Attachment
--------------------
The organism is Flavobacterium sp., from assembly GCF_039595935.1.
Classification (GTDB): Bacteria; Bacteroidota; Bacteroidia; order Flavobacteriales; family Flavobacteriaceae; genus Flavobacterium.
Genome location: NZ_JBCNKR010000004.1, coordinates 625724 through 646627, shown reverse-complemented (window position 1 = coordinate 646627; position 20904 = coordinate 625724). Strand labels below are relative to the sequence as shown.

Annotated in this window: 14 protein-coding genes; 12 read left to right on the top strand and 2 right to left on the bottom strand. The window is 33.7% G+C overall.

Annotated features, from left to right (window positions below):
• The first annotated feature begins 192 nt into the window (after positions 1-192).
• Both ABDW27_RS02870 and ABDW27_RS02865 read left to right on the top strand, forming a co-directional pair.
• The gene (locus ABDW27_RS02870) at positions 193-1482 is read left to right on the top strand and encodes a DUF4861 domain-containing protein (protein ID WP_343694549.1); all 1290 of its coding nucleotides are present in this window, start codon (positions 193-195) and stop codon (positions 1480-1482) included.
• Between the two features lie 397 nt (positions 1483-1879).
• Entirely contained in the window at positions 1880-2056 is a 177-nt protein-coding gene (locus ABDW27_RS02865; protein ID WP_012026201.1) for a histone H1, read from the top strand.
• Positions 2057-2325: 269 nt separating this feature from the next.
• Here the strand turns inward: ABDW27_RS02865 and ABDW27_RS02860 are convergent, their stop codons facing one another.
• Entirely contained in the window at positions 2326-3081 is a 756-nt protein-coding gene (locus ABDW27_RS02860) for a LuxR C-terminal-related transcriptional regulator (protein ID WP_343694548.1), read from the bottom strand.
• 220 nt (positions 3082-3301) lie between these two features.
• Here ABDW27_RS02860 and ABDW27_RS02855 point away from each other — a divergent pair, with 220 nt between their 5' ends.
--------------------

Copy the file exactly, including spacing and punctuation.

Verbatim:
The organism is Flavobacterium sp., from assembly GCF_039595935.1.
Classification (GTDB): Bacteria; Bacteroidota; Bacteroidia; order Flavobacteriales; family Flavobacteriaceae; genus Flavobacterium.
Genome location: NZ_JBCNKR010000004.1, coordinates 625724 through 646627, shown reverse-complemented (window position 1 = coordinate 646627; position 20904 = coordinate 625724). Strand labels below are relative to the sequence as shown.

Annotated in this window: 14 protein-coding genes; 12 read left to right on the top strand and 2 right to left on the bottom strand. The window is 33.7% G+C overall.

Annotated features, from left to right (window positions below):
• The first annotated feature begins 192 nt into the window (after positions 1-192).
• Both ABDW27_RS02870 and ABDW27_RS02865 read left to right on the top strand, forming a co-directional pair.
• The gene (locus ABDW27_RS02870) at positions 193-1482 is read left to right on the top strand and encodes a DUF4861 domain-containing protein (protein ID WP_343694549.1); all 1290 of its coding nucleotides are present in this window, start codon (positions 193-195) and stop codon (positions 1480-1482) included.
• Between the two features lie 397 nt (positions 1483-1879).
• Entirely contained in the window at positions 1880-2056 is a 177-nt protein-coding gene (locus ABDW27_RS02865; protein ID WP_012026201.1) for a histone H1, read from the top strand.
• Positions 2057-2325: 269 nt separating this feature from the next.
• Here the strand turns inward: ABDW27_RS02865 and ABDW27_RS02860 are convergent, their stop codons facing one another.
• Entirely contained in the window at positions 2326-3081 is a 756-nt protein-coding gene (locus ABDW27_RS02860) for a LuxR C-terminal-related transcriptional regulator (protein ID WP_343694548.1), read from the bottom strand.
• 220 nt (positions 3082-3301) lie between these two features.
• Here ABDW27_RS02860 and ABDW27_RS02855 point away from each other — a divergent pair, with 220 nt between their 5' ends.